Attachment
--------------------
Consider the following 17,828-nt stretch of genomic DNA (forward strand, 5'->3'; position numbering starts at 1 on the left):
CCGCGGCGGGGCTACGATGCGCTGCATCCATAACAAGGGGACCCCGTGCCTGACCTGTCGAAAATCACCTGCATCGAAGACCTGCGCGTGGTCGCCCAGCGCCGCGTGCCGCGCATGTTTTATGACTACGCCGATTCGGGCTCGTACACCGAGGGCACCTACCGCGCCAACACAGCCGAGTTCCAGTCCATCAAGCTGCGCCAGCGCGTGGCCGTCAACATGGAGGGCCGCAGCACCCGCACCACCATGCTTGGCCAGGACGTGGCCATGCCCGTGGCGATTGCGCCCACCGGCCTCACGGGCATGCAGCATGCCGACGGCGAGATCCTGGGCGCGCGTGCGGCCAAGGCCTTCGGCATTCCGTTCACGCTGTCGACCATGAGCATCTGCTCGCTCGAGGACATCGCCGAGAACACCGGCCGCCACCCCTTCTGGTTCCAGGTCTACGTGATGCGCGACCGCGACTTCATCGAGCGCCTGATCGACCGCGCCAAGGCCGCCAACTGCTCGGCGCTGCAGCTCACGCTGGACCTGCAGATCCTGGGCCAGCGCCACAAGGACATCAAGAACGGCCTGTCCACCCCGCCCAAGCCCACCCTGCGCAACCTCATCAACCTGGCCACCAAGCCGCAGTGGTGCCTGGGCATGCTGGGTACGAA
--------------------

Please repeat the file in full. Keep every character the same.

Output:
Consider the following 17,828-nt stretch of genomic DNA (forward strand, 5'->3'; position numbering starts at 1 on the left):
CCGCGGCGGGGCTACGATGCGCTGCATCCATAACAAGGGGACCCCGTGCCTGACCTGTCGAAAATCACCTGCATCGAAGACCTGCGCGTGGTCGCCCAGCGCCGCGTGCCGCGCATGTTTTATGACTACGCCGATTCGGGCTCGTACACCGAGGGCACCTACCGCGCCAACACAGCCGAGTTCCAGTCCATCAAGCTGCGCCAGCGCGTGGCCGTCAACATGGAGGGCCGCAGCACCCGCACCACCATGCTTGGCCAGGACGTGGCCATGCCCGTGGCGATTGCGCCCACCGGCCTCACGGGCATGCAGCATGCCGACGGCGAGATCCTGGGCGCGCGTGCGGCCAAGGCCTTCGGCATTCCGTTCACGCTGTCGACCATGAGCATCTGCTCGCTCGAGGACATCGCCGAGAACACCGGCCGCCACCCCTTCTGGTTCCAGGTCTACGTGATGCGCGACCGCGACTTCATCGAGCGCCTGATCGACCGCGCCAAGGCCGCCAACTGCTCGGCGCTGCAGCTCACGCTGGACCTGCAGATCCTGGGCCAGCGCCACAAGGACATCAAGAACGGCCTGTCCACCCCGCCCAAGCCCACCCTGCGCAACCTCATCAACCTGGCCACCAAGCCGCAGTGGTGCCTGGGCATGCTGGGTACGAA